The Associated Press contributed to this article
Georgia Sen. Saxby Chambliss told Channel 2 Action News late Tuesday afternoon that a law enforcement agency may have had information in advance of the Boston bombings that wasn't properly shared.
"There now appears that may have been some evidence that was obtained by one of the law enforcement agencies that did not get shared in a way that it could have been. If that turns out to be the case, then we have to determine whether or not that would have made a difference," Chambliss said.
Though Chambliss would not get into specifics on the information or whether or not the bombing could have been prevented, he told Channel 2 Action News that they will find out if someone dropped the ball.
"Information sharing between agencies is critical. And we created the Department of Homeland Security to supervise that. We created the National Counter Terrorism Center to be the collection point for all of this information, and we're going to get to the bottom of whether or not somebody along the way dropped the ball on some information and did not share it in a way that it should have been shared."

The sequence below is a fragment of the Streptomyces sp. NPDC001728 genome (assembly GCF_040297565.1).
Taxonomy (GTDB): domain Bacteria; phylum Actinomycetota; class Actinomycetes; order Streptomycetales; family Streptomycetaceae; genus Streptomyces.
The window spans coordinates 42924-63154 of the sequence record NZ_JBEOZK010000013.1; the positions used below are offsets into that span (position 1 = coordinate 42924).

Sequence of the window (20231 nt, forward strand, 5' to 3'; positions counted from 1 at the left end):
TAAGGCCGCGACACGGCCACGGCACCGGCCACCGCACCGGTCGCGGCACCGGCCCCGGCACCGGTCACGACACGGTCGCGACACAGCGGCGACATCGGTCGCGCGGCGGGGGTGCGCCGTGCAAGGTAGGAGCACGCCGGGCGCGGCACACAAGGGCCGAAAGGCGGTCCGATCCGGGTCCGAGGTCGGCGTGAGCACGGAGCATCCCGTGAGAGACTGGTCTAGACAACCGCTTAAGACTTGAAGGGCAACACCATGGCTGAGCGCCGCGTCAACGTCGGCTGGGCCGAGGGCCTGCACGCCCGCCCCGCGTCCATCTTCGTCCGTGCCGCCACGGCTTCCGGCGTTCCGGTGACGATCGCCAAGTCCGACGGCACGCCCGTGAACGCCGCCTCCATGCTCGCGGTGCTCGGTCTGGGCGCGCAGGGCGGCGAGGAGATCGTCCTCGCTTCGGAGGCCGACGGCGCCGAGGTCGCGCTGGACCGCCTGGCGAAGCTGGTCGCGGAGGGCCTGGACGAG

The Senate Intelligence Committee panel was briefed by federal law enforcement officials Tuesday as well. Members of the panel said there is "no question" that Tamerlan Tsarnaev was "the dominant force" behind the Boston attacks, and that him and his brother had apparently been radicalized by material on the Internet rather than by contact with militant groups overseas.
Younger brother Dzhokhar Tsarnaev's condition was upgraded from serious to fair as investigators continued building their case against the 19-year-old college student. He could face the death penalty after being charged Monday with joining forces with his brother, now dead, in setting off the shrapnel-packed pressure-cooker bombs that killed three people.
Based on preliminary written interviews with Dzhokar in his hospital bed, U.S. officials believe the brothers were motivated by their religious views. It has not been clear, however, what those views were.
Martin Richard, a schoolboy from Boston's Dorchester neighborhood who was the youngest of those killed in the April 15 blasts at the marathon finish line, was laid to rest after a family-only funeral Mass.
"The outpouring of love and support over the last week has been tremendous," the family said in a statement. "This has been the most difficult week of our lives."
A funeral was also held for Massachusetts Institute of Technology police officer Sean Collier, 26, who authorities said was shot to death by the Tsarnaev brothers on April 18.
A memorial service for Collier was scheduled for Wednesday at MIT, with Vice President Joe Biden expected to attend.
More than 260 people were injured by the bomb blasts. About 50 were still hospitalized.